The Second Vatican Council brought with it a revision in the Church’s liturgical calendar.
To make room for local saints, some saints that were on the universal calendar, such as Christopher and Philomena, were taken off for a number of reasons; however, they were not demoted. First, one of the functions of a canonized saint is to represent a life worthy of imitation by the faithful. In the instances of Christopher and Philomena, there is not much that is known about their lives.
The relics of Saint Philomena, a third-century martyr, were only discovered in the Catacombs of Priscilla in Rome in 1805. The only thing that is know about her is the fact that she was a virgin and a martyr. This can be proven by two ancient Christian symbols that were used in the Catacombs—a fern for virginity and a vial which contained her blood, poured out for Christ.
Saint Christopher’s name means “Christ-bearer” since the legend goes that one day he saw a little boy who wanted to cross the river. Christopher carried the child on his shoulders and proceeded into the water. With each step, the child got heavier and heavier, until Christopher almost collapsed. When they reached the other side of the river, the boy revealed that He was Jesus and He bore the weight of the world on His shoulders, which was why He was so heavy. Though he is believed to have lived in the third century, the lack of documentation for this is what got him bumped off the calendar (but not out of heaven). He remains the patron saint of travelers because of the story of him carrying the child Jesus across the river.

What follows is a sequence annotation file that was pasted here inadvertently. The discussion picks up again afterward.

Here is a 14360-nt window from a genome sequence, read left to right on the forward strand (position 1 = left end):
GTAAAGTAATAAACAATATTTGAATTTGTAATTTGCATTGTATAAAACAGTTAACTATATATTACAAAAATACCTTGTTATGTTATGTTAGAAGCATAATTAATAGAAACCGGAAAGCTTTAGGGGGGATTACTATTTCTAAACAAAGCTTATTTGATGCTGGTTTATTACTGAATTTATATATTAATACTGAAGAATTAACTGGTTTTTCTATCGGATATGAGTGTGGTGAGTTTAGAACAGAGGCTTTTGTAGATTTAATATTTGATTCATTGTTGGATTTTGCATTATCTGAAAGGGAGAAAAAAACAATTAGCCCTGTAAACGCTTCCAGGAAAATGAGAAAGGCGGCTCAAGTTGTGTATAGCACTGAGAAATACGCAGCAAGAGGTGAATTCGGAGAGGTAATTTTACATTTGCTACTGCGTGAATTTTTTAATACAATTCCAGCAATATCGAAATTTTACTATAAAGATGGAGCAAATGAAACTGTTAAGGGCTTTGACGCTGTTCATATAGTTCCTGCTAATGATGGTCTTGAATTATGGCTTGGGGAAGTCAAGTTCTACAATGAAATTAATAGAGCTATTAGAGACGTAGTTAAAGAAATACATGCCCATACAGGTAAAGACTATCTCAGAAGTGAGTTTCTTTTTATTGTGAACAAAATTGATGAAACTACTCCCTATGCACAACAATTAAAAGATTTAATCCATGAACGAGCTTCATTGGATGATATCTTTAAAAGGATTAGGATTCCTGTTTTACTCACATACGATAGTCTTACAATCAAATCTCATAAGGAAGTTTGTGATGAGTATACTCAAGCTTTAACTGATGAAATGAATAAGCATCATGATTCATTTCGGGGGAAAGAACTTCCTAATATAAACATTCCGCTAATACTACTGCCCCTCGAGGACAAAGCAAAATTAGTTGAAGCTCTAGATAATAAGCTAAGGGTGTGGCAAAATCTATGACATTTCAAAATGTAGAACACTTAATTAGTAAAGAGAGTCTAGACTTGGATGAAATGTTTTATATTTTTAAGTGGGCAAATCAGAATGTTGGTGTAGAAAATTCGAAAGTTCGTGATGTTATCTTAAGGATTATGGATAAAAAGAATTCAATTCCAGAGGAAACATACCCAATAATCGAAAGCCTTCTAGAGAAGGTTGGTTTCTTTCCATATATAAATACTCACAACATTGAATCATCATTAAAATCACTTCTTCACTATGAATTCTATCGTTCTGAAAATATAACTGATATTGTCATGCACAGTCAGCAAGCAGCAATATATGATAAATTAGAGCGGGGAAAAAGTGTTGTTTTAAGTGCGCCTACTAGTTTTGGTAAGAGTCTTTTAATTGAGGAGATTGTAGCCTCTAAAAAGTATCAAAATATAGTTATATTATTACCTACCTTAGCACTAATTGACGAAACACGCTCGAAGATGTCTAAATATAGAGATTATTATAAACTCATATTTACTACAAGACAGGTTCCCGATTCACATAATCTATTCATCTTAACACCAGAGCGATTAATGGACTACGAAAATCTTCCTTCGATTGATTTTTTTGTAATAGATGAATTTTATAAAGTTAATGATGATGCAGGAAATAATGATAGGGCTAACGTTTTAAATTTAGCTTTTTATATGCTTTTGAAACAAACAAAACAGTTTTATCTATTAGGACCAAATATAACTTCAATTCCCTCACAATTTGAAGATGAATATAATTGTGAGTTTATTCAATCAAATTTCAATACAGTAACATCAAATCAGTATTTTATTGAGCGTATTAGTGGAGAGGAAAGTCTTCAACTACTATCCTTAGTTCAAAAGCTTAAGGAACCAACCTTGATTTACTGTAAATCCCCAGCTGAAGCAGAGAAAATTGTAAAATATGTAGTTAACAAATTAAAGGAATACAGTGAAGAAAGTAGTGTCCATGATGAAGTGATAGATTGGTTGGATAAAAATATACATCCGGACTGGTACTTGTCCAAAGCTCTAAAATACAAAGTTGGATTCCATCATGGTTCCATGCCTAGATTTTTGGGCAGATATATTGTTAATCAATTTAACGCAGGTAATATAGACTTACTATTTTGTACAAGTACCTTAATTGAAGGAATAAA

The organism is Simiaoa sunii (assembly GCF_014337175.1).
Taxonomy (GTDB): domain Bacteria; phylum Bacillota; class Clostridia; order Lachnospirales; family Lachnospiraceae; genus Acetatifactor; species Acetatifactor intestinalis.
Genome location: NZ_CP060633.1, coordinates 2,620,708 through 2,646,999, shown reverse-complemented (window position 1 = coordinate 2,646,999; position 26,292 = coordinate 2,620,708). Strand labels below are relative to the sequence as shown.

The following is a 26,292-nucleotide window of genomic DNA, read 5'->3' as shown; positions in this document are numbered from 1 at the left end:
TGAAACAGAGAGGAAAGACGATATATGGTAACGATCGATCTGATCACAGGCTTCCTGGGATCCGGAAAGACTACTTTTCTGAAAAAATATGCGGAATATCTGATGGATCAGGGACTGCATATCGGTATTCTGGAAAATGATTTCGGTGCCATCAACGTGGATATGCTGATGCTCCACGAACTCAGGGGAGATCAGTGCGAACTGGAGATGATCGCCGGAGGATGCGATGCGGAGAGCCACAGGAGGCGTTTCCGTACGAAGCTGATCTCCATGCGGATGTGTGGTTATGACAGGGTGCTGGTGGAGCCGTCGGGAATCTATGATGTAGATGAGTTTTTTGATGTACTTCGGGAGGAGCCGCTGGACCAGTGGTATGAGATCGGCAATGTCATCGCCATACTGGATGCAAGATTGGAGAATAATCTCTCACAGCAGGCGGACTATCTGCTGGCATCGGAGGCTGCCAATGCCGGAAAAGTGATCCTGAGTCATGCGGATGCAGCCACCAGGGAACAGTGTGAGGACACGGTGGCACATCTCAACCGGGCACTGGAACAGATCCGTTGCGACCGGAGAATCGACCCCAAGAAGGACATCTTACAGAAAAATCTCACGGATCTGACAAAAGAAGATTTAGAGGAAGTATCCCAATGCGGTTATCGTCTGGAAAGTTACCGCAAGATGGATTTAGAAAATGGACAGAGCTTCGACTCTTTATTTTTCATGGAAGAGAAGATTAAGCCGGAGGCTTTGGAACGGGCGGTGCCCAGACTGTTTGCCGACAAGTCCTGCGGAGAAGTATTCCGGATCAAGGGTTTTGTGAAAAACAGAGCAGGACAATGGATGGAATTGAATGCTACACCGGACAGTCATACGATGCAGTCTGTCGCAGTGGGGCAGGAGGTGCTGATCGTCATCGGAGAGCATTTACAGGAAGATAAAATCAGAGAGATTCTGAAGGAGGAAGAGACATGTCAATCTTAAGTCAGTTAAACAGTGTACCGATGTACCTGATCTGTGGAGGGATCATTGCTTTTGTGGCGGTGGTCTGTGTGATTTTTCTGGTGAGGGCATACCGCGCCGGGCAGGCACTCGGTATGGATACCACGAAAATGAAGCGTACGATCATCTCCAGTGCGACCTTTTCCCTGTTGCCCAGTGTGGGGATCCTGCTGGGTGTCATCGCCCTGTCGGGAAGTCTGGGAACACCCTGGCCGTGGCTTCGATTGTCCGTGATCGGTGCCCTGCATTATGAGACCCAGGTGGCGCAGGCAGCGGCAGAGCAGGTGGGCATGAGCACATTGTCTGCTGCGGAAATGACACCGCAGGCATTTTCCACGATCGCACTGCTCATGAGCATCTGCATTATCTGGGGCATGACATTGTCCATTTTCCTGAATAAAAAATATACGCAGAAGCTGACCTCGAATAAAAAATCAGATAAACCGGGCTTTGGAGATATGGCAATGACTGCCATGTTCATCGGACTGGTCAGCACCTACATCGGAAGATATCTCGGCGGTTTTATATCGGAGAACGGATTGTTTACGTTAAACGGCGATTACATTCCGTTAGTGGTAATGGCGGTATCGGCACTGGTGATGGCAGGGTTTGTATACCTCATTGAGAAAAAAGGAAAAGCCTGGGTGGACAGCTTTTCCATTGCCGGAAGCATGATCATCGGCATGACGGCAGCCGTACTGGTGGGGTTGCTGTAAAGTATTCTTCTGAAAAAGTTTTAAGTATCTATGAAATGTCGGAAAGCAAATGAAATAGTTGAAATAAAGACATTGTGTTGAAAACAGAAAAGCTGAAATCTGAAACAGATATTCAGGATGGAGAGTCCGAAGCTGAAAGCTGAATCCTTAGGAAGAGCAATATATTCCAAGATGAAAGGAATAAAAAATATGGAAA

Despite the lack of concrete historical documentation, they are still proclaimed saints. Canonization processes had changed in the last few centuries and have become stricter. However, because of the gift of infallibility in proclamation of saints, they can never be demoted.
With the addition of so many new saints, it is impossible to celebrate every one of them in the Universal Church. Therefore the Church allows local saints to be celebrated in an Episcopal Conference or in the particular religious community that the saint belongs to. Pope John Paul II canonized hundreds of men and women saints, and this new liturgical axiom allows them to be celebrated locally. For a saint to be on the universal calendar, the saint must have universal drawing power, must have been a well-known and strong figure, or there must be historical precedence in celebrating this person’s life universally.
The canonization process has become stricter since the Council of Trent in the sixteenth century. There are four stages:
Servant of God: formal process has been open by local ordinary
Venerable: the person has noteworthy characteristics for being considered a saint
Beatification: the person has a miracle attributed to his intercession
Canonization: the last and infallible step reserved for the pope alone
After a lengthy process involving the review of all material written by the blessed, interviewing any known survivors who were in contact with the blessed, and the validation of another miracle brought about by the saints’ intercession, the pope can proclaim sainthood in a very beautiful ceremony. However, this saint may only be observed on a local calendar, even though a votive Mass in her honor can be celebrated anywhere. For example, Saint Pio of Pietralcina, Italy, is not on the American calendar, but a votive Mass is celebrated in his honor on his feast day.